In the years following the release of Gears of War the game would get multiple sequels and amass a huge fan base. The Gears of War series is now one of the biggest Xbox exclusives and I plan on revisiting this series again in another level design blog. The first Gears game is an awesome example of show not tell game design, the game does a good job of slowing adding layers to the combat while still constantly testing the players on what they just learned. Throw in a unique ascetic and challenging combat and its no wonder why this series is still played and talked about to this day.

Level Design Masterpieces 2: Barrels O’ Fun



The Doom series was created by ID Software and it is widely considered one of the first games in the FPS genre. ID Software created the first Doom game in 1993 and Doom 2 was released in 1994. Doom 1 and 2 were extremely popular and for years most FPS games followed the game play model of Doom. In Doom the player is a marine on a military base on Mars, the base gets attacked by demons and the player must journey to hell to stop the demons. The player explores levels finding keys to open new areas and fighting monsters. Combat is fast paced and brutal, the player can carry all 8 weapons at once and no weapons need to be reloaded. The enemies either launch projectiles at the player or rush at the player to melee them.  Doom is also characterized by having lots of secrets hidden in the levels.

Walk through:

Barrels O’ Fun is the 23rd mission in Doom 2, this is later in the game and the player will have mastered a lot of Doom’s mechanics. While most levels in the game are about hunting down keys and fighting huge swarms of the undead this level requires the player to rethink their play style. The level is littered with explosive barrels that can easily kill the player or enemies, and many areas have so many barrels that when one explodes it sets off a chain reaction and the entire room ends up exploding.

At the start of the level the player is in a long room filled with barrels but suspiciously free of daemons. Once the player starts moving a wall opens to reveal a Mancubus and a shotgun. When the Mancubus fires at the player it will start a chain reaction of explosions from the barrels which will kill both him and the player.


Move or be destroyed!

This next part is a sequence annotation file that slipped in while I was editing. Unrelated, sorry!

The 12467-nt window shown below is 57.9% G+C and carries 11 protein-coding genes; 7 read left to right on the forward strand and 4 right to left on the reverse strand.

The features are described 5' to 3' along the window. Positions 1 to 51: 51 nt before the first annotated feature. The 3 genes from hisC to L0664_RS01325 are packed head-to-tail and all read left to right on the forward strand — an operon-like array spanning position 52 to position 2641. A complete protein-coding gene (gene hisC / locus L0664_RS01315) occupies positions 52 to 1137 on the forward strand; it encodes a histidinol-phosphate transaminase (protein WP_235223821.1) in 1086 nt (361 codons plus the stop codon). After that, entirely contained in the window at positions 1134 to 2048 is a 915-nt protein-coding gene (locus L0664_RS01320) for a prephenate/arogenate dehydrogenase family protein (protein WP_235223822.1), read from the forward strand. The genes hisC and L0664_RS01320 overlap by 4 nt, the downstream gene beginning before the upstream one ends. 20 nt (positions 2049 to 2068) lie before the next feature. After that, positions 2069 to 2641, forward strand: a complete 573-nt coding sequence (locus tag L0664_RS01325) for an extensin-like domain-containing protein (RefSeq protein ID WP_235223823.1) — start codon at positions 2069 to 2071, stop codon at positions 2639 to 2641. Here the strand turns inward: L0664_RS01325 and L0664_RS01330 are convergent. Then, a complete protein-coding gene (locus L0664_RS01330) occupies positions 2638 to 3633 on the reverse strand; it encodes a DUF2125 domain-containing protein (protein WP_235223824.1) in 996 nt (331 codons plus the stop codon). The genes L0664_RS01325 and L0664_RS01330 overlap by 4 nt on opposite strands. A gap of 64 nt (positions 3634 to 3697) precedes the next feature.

The player must run across the room and reach a teleporter to be brought to the next area however, the barrels are set up in such a way that the players movement is impeded. As you can see in the gif below the player is guided to the end of the room by a burning barrel that does not explode.


Run towards the light!

Once the player reaches the teleporter and enters the next area their situation doesn’t improve much. The player finds themselves behind two hell knights and looking down a long hallway. Just like the first room the player must run to the other end before the attacking enemies start a chain reaction of explosions. As the player runs down the corridor they discover that there are several chaingun zombies. When the player reaches the end of the corridor there is another teleporter. This room is easier then the first room since the player has a more direct route, and smart players will backtrack to pick up the dropped chainguns as well as the level map once all the monsters are dead from the explosions.


Clearing a room the easy way

The next area changes things up a little bit, the player is teleported to a narrow corridor that still has explosive barrels but they are not set up in a way that if one explodes it won’t start a chain reaction. At the end of the corridor is a button guarded by a Pain elemental, a flying enemy that spits out lost souls (another enemy). If the player does not deal with the Pain elemental they can easy be overrun by lost souls. The area this encounter takes place in is really what makes it so interesting. The long narrow hallway makes it harder for the player to move and dodge, this makes the lost souls fast movement and charging attacks harder to avoid, and the barrels scattered in the area ensure the player can’t spray and pray. The last interesting thing about this area is the wall on the right side of the corridor rises to reveal that your above the starting room.


I accidentally fell off the platform at the end

Once the player hits the button at the end of the corridor they must backtrack to the starting area and ride a platform up to a corridor that is similar to the one with the Pain elemental. This hallway is designed like a cross-section of a staircase and has as line of explosive barrels at the “top”. The player only has to kill a few Demons and Imps while working their way to the end of the corridor, this acts as a respite from the combat (or at least the Doom equivalent of a respite). When the player reaches the end of the corridor they enter a much more open area with a few alcoves full of enemies. The player is on a platform surrounded by lava so they can’t directly reach the enemies however, there is a rocket launcher on the center of the platform.


Taking out the Chain gun zombie is always top priority 

Once the player deals with the enemies in the alcoves and picks up the rocket launcher they have a choice, there are two teleporters in the lava below the player. I am going to explain the right side teleporter path first ( but they can be done in either order). When the player exits the teleporter they end up in a circular room with two hallways that lead into each other forming a U shape. While walking around the hallways the player will see an alcove with a few imps and a bunch of rocket launcher ammo. There is also a secret hidden in the wall as you can see from the gif below.